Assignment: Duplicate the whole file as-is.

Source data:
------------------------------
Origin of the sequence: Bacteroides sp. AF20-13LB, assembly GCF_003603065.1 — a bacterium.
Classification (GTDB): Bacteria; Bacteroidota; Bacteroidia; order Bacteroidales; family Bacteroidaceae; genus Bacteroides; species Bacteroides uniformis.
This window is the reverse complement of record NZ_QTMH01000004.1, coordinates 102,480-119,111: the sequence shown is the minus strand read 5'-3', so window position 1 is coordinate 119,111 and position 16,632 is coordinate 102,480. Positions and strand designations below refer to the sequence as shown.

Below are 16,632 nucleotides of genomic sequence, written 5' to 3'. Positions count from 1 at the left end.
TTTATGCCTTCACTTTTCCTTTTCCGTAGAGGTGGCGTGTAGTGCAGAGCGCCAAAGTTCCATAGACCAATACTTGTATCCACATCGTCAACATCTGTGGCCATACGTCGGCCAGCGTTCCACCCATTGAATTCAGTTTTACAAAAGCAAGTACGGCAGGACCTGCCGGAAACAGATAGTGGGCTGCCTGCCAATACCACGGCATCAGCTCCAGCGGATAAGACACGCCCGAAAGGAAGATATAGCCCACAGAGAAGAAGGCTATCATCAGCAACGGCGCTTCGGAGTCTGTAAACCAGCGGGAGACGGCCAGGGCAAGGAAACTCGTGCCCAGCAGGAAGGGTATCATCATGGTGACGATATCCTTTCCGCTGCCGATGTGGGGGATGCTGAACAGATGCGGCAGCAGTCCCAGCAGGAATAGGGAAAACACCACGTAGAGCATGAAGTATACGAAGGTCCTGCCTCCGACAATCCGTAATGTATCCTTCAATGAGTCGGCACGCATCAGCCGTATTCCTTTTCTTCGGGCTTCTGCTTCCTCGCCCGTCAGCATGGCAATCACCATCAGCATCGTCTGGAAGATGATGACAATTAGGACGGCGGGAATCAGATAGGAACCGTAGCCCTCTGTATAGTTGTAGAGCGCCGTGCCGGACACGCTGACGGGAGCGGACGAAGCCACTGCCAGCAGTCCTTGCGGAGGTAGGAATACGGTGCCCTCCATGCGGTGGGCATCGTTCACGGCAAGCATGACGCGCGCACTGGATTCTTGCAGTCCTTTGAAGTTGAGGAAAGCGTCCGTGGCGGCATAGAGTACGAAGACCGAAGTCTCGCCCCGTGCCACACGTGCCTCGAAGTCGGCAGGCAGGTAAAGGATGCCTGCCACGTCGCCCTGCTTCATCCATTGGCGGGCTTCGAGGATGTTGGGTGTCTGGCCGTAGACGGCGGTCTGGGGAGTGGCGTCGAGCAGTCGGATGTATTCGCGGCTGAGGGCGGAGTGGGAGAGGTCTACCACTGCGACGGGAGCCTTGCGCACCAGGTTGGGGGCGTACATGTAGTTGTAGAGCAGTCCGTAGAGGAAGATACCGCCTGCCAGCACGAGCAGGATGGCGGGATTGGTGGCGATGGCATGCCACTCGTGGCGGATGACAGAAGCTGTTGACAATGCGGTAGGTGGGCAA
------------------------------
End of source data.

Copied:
Origin of the sequence: Bacteroides sp. AF20-13LB, assembly GCF_003603065.1 — a bacterium.
Classification (GTDB): Bacteria; Bacteroidota; Bacteroidia; order Bacteroidales; family Bacteroidaceae; genus Bacteroides; species Bacteroides uniformis.
This window is the reverse complement of record NZ_QTMH01000004.1, coordinates 102,480-119,111: the sequence shown is the minus strand read 5'-3', so window position 1 is coordinate 119,111 and position 16,632 is coordinate 102,480. Positions and strand designations below refer to the sequence as shown.

Below are 16,632 nucleotides of genomic sequence, written 5' to 3'. Positions count from 1 at the left end.
TTTATGCCTTCACTTTTCCTTTTCCGTAGAGGTGGCGTGTAGTGCAGAGCGCCAAAGTTCCATAGACCAATACTTGTATCCACATCGTCAACATCTGTGGCCATACGTCGGCCAGCGTTCCACCCATTGAATTCAGTTTTACAAAAGCAAGTACGGCAGGACCTGCCGGAAACAGATAGTGGGCTGCCTGCCAATACCACGGCATCAGCTCCAGCGGATAAGACACGCCCGAAAGGAAGATATAGCCCACAGAGAAGAAGGCTATCATCAGCAACGGCGCTTCGGAGTCTGTAAACCAGCGGGAGACGGCCAGGGCAAGGAAACTCGTGCCCAGCAGGAAGGGTATCATCATGGTGACGATATCCTTTCCGCTGCCGATGTGGGGGATGCTGAACAGATGCGGCAGCAGTCCCAGCAGGAATAGGGAAAACACCACGTAGAGCATGAAGTATACGAAGGTCCTGCCTCCGACAATCCGTAATGTATCCTTCAATGAGTCGGCACGCATCAGCCGTATTCCTTTTCTTCGGGCTTCTGCTTCCTCGCCCGTCAGCATGGCAATCACCATCAGCATCGTCTGGAAGATGATGACAATTAGGACGGCGGGAATCAGATAGGAACCGTAGCCCTCTGTATAGTTGTAGAGCGCCGTGCCGGACACGCTGACGGGAGCGGACGAAGCCACTGCCAGCAGTCCTTGCGGAGGTAGGAATACGGTGCCCTCCATGCGGTGGGCATCGTTCACGGCAAGCATGACGCGCGCACTGGATTCTTGCAGTCCTTTGAAGTTGAGGAAAGCGTCCGTGGCGGCATAGAGTACGAAGACCGAAGTCTCGCCCCGTGCCACACGTGCCTCGAAGTCGGCAGGCAGGTAAAGGATGCCTGCCACGTCGCCCTGCTTCATCCATTGGCGGGCTTCGAGGATGTTGGGTGTCTGGCCGTAGACGGCGGTCTGGGGAGTGGCGTCGAGCAGTCGGATGTATTCGCGGCTGAGGGCGGAGTGGGAGAGGTCTACCACTGCGACGGGAGCCTTGCGCACCAGGTTGGGGGCGTACATGTAGTTGTAGAGCAGTCCGTAGAGGAAGATACCGCCTGCCAGCACGAGCAGGATGGCGGGATTGGTGGCGATGGCATGCCACTCGTGGCGGATGACAGAAGCTGTTGACAATGCGGTAGGTGGGCAA